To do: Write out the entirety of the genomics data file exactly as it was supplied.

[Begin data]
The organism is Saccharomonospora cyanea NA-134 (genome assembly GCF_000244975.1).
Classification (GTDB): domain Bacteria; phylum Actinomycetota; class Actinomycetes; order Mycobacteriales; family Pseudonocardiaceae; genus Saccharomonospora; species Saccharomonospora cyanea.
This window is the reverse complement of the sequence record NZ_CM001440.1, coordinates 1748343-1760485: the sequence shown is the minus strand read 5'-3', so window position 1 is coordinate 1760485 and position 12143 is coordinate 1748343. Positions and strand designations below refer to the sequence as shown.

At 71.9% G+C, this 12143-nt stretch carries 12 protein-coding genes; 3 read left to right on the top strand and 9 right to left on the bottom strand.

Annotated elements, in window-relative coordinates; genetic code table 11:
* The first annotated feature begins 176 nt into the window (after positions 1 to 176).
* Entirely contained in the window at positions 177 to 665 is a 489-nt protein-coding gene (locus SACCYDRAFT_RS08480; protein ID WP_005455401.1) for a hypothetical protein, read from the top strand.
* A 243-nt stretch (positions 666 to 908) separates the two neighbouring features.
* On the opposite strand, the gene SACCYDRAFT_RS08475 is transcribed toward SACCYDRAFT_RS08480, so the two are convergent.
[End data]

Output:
The organism is Saccharomonospora cyanea NA-134 (genome assembly GCF_000244975.1).
Classification (GTDB): domain Bacteria; phylum Actinomycetota; class Actinomycetes; order Mycobacteriales; family Pseudonocardiaceae; genus Saccharomonospora; species Saccharomonospora cyanea.
This window is the reverse complement of the sequence record NZ_CM001440.1, coordinates 1748343-1760485: the sequence shown is the minus strand read 5'-3', so window position 1 is coordinate 1760485 and position 12143 is coordinate 1748343. Positions and strand designations below refer to the sequence as shown.

At 71.9% G+C, this 12143-nt stretch carries 12 protein-coding genes; 3 read left to right on the top strand and 9 right to left on the bottom strand.

Annotated elements, in window-relative coordinates; genetic code table 11:
* The first annotated feature begins 176 nt into the window (after positions 1 to 176).
* Entirely contained in the window at positions 177 to 665 is a 489-nt protein-coding gene (locus SACCYDRAFT_RS08480; protein ID WP_005455401.1) for a hypothetical protein, read from the top strand.
* A 243-nt stretch (positions 666 to 908) separates the two neighbouring features.
* On the opposite strand, the gene SACCYDRAFT_RS08475 is transcribed toward SACCYDRAFT_RS08480, so the two are convergent.